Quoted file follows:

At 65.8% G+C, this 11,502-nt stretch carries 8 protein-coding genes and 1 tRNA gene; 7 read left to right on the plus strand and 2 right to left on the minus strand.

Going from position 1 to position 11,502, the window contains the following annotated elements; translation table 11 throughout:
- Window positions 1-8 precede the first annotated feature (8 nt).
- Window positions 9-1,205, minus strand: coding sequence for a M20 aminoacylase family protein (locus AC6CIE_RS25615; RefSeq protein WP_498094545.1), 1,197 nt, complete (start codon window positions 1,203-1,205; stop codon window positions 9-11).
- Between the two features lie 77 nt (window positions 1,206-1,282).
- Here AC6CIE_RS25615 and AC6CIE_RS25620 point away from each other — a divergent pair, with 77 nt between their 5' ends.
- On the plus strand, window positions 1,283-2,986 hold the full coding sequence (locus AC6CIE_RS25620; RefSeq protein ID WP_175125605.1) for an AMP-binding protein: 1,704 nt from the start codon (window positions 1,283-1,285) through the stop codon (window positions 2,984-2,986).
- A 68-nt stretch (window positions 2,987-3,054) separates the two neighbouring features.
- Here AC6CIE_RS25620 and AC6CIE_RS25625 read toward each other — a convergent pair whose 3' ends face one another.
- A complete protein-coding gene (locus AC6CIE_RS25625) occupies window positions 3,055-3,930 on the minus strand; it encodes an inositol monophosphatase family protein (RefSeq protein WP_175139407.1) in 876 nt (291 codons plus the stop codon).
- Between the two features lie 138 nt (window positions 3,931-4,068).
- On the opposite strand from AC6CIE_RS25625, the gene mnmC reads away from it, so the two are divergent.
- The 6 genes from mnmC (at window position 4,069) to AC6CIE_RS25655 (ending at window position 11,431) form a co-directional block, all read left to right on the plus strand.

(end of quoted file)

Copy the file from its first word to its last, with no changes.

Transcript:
At 65.8% G+C, this 11,502-nt stretch carries 8 protein-coding genes and 1 tRNA gene; 7 read left to right on the plus strand and 2 right to left on the minus strand.

Going from position 1 to position 11,502, the window contains the following annotated elements; translation table 11 throughout:
- Window positions 1-8 precede the first annotated feature (8 nt).
- Window positions 9-1,205, minus strand: coding sequence for a M20 aminoacylase family protein (locus AC6CIE_RS25615; RefSeq protein WP_498094545.1), 1,197 nt, complete (start codon window positions 1,203-1,205; stop codon window positions 9-11).
- Between the two features lie 77 nt (window positions 1,206-1,282).
- Here AC6CIE_RS25615 and AC6CIE_RS25620 point away from each other — a divergent pair, with 77 nt between their 5' ends.
- On the plus strand, window positions 1,283-2,986 hold the full coding sequence (locus AC6CIE_RS25620; RefSeq protein ID WP_175125605.1) for an AMP-binding protein: 1,704 nt from the start codon (window positions 1,283-1,285) through the stop codon (window positions 2,984-2,986).
- A 68-nt stretch (window positions 2,987-3,054) separates the two neighbouring features.
- Here AC6CIE_RS25620 and AC6CIE_RS25625 read toward each other — a convergent pair whose 3' ends face one another.
- A complete protein-coding gene (locus AC6CIE_RS25625) occupies window positions 3,055-3,930 on the minus strand; it encodes an inositol monophosphatase family protein (RefSeq protein WP_175139407.1) in 876 nt (291 codons plus the stop codon).
- Between the two features lie 138 nt (window positions 3,931-4,068).
- On the opposite strand from AC6CIE_RS25625, the gene mnmC reads away from it, so the two are divergent.
- The 6 genes from mnmC (at window position 4,069) to AC6CIE_RS25655 (ending at window position 11,431) form a co-directional block, all read left to right on the plus strand.